Saturday, September 20, 2008

Cory Doctorow: Eastern Standard Tribe

Cory Doctorow's Eastern Standard Tribe takes place in a high-speed near future of advanced technology. It jumps around in time, with flashes back and forward getting about equal time.

Art Berry is a member of the Eastern Standard Tribe, a granfaloon of people synchronized to Eastern Standard Time, regardless of where they live. Art has been serving EST as a double agent working for the Greenwich 0 Tribe in London, but his erstwhile partner and his paramour have conspired to get him committed to an asylum so they can exploit his latest invention unhindered.

Art feels very similar to Charles Stross' Manfred Macx from Accelerando: a high tech entrepreneur living a life two sigmas faster than those around him, inventing constantly, and caught up in other people's conspiracies. Art is a human factors designer who has a good feel for the zeitgeist, and enough reputation that he has no trouble getting backing to implement outlandish ideas and see whether they'll catch on quickly.

The plot-line associated with the asylum has the paranoid feeling of "One Flew Over the Cuckoo's Nest". On one hand, Art's friends really were out to get him, but on the other hand, once you're sent to an asylum, there's no way to convince the doctors that you're sane, especially if you try to ask them how to prove you're not crazy. Art's inventiveness serves him in good stead here, as he manages to find a way to cause a ruckus that allows him to contact a sympathetic and influential psychiatrist who believes his story.

The story is well-told, but without depth or broad implications. The most interesting aspects are the world building and Art's struggle to get out of the asylum. The former is well-played; it's a believable fast-paced world with a constant introduction of new toys and tools, but most of the population is unaware of the constant struggle to invent and deliver the things they use. I enjoyed the story, but it's not more than an entertaining diversion.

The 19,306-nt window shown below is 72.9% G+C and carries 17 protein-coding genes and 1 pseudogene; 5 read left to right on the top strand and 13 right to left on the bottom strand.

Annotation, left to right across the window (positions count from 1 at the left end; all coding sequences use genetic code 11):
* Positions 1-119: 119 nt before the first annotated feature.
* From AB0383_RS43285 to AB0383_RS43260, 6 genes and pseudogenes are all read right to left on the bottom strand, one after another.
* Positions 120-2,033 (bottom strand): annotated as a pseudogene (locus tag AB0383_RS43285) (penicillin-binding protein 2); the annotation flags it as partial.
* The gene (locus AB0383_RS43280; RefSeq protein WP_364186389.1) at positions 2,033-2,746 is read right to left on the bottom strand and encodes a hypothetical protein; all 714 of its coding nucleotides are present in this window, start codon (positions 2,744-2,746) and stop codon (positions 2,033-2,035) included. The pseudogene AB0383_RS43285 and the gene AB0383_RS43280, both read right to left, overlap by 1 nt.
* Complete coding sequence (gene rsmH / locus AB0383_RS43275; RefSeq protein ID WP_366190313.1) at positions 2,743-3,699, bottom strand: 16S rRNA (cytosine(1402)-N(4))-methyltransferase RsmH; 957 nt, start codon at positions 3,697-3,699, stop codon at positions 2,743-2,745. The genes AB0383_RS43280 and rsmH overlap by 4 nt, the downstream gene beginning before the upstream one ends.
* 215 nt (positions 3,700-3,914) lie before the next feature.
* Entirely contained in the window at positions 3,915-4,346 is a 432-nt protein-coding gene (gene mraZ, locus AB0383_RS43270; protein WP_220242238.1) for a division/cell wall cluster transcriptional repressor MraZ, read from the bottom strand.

Friday, September 12, 2008

Nick Humphrey: Seeing Red

Nick Humphrey's Seeing Red is another attempt to explain consciousness, but from a slightly different angle. Humphrey clearly understands what it would mean to produce an explanation, and makes some progress on the task. Humphrey starts not with what it means to think about something or to be aware of something, but with the more fundamental fact of perception of something outside of ourselves. The focal perception is of a red sensation. There's something in your environment that produces the perception of redness. What just happened to you? What does it mean that it makes you sense the presence of red? Why can you share this experience with others who also perceive the redness or with people who aren't present but still understand what you mean?

Humphrey first concentrates his attention on the internal details: first you perceive, then you become aware that you are perceiving. You may put words to the sensation or you might not, but Humphrey takes pains to point out that the perceiving and awareness are two separate facts. If you then talk to someone else about the perception (which you can do because you're aware of it), then of necessity each of you has some kind of "theory of mind"; a mental model that represents the fact that whatever it means to perceive, you are something that can do it, and other people are capable of the same thing.

Having set these aspects of reality out, Humphrey goes to some trouble to demonstrate that they are separate facets of reality, and all need to be present in an actual explanation. He talks about things like 'blindsight' and optical illusions in order to convince people who aren't keeping up that all these things are distinct facets of reality and need to be distinct in any explanation.

In the second half of this small book, Humphrey explains that consciousness arises out of the neurons in the brain, and that their role is to reflect and represent what's really going on in the world. He wants to present an evolutionary explanation of why they arose, but he only really justifies the fact that they are useful. The mechanism and history that allowed a feedback process between sensing and acting to arise and be passed down as a competitive advantage eludes him. And he doesn't have much to say about how the neural substrate might represent facts about reality in such a way that it could actually be useful to an aware, active agent interacting with the world.

My bottom line is that this book lays out the issues fairly clearly in a way that ought to be interesting and convincing to someone who is just starting to think about how consciousness might work, but the explanations fall short of answering the deeper questions. On the other hand, Humphrey's stated goal in the book is to show that consciousness matters and that it can be productive to think carefully about it. That much he succeeded at.